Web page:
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British explorer evacuated from Antarctica

By Agence France-Presse
Wednesday, February 27, 2013 13:32 EDT
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Explorers Ranulph Fiennes (left) and Anton Bowring talk to journalists on January 6, 2013 in Cape Town. (AFP)
 
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The evacuation of injured British explorer Sir Ranulph Fiennes from Antarctica got under way Wednesday after the veteran adventurer was forced to pull out of a marathon expedition because of frostbite.

Fiennes was picked up from base camp in the early morning and on his way to a Belgian station about 70 kilometres (43 miles) away after injuring his left hand at the weekend, his team said.

The 68-year-old was part of a six-member team attempting the first winter crossing of world’s coldest continent.

“In a fond farewell to his teammates today he told them he was unhappy to be leaving them on the ice,” Hugh Bowring of the expedition operations headquarters said in a brief statement.

His withdrawal from the epic trek was announced on Monday but a snow storm had grounded the team and stalled his evacuation.

Fiennes was finally picked up Wednesday by a team of Belgians stationed at Princess Elisabeth Station.

If weather permits, he will next be flown from the Belgian base to Novo air base, which is a key route in an out of Antarctica.

“Once there (he) will await a further flight to take him to Cape Town,” said Bowring.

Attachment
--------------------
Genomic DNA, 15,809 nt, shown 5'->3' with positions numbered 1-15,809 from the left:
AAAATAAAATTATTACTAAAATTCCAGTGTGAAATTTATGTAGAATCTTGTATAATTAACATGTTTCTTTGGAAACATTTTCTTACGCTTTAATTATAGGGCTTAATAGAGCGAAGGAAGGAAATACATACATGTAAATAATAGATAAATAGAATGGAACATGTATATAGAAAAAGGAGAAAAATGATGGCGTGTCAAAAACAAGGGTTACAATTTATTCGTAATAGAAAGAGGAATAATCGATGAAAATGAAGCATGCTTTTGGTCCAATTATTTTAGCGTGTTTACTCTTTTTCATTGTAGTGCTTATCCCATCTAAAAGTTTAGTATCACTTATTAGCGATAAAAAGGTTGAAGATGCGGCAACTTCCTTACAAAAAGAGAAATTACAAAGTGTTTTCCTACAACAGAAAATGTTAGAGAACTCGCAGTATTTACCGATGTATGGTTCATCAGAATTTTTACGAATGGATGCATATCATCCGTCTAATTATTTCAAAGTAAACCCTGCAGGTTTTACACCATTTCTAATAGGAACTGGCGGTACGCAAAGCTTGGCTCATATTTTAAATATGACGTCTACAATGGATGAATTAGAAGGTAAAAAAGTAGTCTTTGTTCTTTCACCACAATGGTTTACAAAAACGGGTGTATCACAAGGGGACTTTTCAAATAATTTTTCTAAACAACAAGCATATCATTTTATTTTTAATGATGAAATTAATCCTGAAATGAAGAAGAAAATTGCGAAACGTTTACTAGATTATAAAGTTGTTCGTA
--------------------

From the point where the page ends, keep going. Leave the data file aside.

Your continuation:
The team’s doctor on the ice said Tuesday that “Ran”, as the multiple record holder is known, has suffered frostbite to four fingers of his left hand.

This was after he removed a glove to adjust a ski binding at the weekend, forcing him to withdraw from the marathon trek.

Fiennes had suffered severe frostbite to the same hand during a 2000 expedition, and sawed off the damaged parts of his fingers himself.

The five remaining members of the team will press on with the mission, dubbed The Coldest Journey, and are set to start the winter crossing on March 21.

The group hopes to be the first to make a more than 2,000-mile crossing in winter.

The team members will face six months of mostly darkness in an area where temperatures can plunge to minus 70 degrees Celsius.

Agence France-Presse
Agence France-Presse
AFP journalists cover wars, conflicts, politics, science, health, the environment, technology, fashion, entertainment, the offbeat, sports and a whole lot more in text, photographs, video, graphics and online.
 
 
 
 
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